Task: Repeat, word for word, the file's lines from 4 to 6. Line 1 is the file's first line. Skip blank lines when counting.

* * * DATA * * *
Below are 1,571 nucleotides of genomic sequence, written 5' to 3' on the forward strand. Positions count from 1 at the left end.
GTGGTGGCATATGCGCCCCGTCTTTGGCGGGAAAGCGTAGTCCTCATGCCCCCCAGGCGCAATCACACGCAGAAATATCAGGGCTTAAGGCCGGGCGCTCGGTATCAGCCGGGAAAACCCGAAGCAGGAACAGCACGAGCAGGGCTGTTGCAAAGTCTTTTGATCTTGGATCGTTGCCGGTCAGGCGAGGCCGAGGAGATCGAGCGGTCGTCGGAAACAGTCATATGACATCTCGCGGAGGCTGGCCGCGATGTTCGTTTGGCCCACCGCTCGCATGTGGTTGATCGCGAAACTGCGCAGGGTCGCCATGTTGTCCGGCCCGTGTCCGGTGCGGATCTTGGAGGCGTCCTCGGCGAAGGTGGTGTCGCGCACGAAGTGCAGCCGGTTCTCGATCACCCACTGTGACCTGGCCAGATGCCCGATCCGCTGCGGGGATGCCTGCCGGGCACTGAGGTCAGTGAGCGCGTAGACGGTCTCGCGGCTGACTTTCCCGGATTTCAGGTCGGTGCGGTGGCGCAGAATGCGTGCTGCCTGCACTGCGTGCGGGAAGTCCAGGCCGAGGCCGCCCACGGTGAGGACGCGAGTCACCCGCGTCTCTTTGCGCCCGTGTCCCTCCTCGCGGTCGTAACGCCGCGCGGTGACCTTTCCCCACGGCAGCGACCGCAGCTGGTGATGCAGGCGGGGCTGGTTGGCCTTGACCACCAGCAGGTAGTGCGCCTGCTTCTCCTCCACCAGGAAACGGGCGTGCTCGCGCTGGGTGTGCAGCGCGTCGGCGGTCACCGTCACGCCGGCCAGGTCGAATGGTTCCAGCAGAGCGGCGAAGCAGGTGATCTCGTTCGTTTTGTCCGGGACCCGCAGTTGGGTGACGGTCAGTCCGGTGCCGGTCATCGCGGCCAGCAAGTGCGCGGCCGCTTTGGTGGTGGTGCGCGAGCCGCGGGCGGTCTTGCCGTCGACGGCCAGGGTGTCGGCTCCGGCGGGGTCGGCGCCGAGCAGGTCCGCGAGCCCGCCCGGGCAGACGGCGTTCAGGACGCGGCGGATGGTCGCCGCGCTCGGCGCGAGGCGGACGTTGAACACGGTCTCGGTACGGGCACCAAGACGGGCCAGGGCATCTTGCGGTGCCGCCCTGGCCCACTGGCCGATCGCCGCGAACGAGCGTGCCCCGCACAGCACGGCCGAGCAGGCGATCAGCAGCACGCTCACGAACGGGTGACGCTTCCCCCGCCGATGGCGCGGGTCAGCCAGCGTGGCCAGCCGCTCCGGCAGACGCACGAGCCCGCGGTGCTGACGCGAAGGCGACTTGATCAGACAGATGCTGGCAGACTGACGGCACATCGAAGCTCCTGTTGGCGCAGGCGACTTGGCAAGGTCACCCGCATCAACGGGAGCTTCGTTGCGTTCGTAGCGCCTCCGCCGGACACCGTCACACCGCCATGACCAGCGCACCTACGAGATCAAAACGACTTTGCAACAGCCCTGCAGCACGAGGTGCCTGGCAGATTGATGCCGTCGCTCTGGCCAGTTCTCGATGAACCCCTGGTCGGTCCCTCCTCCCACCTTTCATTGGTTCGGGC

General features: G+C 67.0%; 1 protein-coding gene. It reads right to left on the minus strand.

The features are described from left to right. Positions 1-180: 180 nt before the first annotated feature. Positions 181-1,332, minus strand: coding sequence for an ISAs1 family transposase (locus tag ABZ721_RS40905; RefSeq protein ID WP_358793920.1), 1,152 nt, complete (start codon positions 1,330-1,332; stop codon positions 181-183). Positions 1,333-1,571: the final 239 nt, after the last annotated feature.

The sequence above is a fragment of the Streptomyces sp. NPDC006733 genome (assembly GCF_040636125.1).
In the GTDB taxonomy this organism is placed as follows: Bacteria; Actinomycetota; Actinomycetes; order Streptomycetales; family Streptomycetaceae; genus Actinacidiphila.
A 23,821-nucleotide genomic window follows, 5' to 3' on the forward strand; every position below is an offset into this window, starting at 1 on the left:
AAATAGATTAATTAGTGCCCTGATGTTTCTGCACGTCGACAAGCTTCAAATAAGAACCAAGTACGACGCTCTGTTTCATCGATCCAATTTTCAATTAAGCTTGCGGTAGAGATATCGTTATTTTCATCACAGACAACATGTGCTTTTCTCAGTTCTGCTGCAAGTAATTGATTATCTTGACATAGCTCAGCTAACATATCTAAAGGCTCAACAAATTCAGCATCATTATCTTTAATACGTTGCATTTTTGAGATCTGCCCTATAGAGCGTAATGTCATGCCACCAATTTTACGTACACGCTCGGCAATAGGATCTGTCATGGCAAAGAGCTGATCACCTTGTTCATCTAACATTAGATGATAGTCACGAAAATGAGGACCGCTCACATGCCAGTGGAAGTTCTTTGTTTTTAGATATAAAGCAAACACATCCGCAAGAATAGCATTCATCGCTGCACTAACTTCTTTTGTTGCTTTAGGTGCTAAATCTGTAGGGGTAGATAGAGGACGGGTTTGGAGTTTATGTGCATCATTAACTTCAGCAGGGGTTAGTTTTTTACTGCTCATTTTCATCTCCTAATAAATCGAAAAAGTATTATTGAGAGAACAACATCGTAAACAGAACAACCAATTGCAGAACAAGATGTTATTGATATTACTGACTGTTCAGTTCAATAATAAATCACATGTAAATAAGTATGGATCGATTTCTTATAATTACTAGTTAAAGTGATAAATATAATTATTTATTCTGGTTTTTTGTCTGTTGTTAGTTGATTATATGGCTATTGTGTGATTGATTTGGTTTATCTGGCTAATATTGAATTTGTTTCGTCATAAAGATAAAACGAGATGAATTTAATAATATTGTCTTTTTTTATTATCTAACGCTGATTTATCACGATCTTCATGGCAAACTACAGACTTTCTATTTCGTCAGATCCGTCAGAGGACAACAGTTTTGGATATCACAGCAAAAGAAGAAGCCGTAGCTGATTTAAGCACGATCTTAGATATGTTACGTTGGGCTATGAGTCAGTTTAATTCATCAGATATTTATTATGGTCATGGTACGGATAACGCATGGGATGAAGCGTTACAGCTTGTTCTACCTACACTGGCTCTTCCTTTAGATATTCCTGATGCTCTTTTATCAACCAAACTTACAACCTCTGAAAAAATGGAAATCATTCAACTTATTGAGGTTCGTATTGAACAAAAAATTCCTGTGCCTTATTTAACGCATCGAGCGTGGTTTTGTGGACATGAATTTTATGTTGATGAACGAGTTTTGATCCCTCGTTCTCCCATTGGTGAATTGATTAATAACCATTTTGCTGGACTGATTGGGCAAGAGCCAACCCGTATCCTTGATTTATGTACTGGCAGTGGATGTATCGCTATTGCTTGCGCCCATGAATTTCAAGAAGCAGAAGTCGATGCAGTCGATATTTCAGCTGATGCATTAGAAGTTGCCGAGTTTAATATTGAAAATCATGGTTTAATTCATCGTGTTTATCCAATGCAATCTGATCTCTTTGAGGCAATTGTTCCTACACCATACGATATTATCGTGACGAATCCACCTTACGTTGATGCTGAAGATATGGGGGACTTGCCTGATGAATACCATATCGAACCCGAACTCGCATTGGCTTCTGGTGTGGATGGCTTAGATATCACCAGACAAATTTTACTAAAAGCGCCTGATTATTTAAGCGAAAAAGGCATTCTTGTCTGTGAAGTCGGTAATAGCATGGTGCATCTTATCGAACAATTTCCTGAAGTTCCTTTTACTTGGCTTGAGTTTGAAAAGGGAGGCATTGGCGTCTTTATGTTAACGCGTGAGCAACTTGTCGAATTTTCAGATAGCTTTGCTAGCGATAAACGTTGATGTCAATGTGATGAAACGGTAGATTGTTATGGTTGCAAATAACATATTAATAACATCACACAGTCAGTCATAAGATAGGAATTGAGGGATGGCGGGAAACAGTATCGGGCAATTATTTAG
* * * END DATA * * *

The features are described from left to right. Positions 1-180: 180 nt before the first annotated feature. Positions 181-1,332, minus strand: coding sequence for an ISAs1 family transposase (locus tag ABZ721_RS40905; RefSeq protein ID WP_358793920.1), 1,152 nt, complete (start codon positions 1,330-1,332; stop codon positions 181-183). Positions 1,333-1,571: the final 239 nt, after the last annotated feature.

The sequence above is a fragment of the Streptomyces sp. NPDC006733 genome (assembly GCF_040636125.1).
In the GTDB taxonomy this organism is placed as follows: Bacteria; Actinomycetota; Actinomycetes; order Streptomycetales; family Streptomycetaceae; genus Actinacidiphila.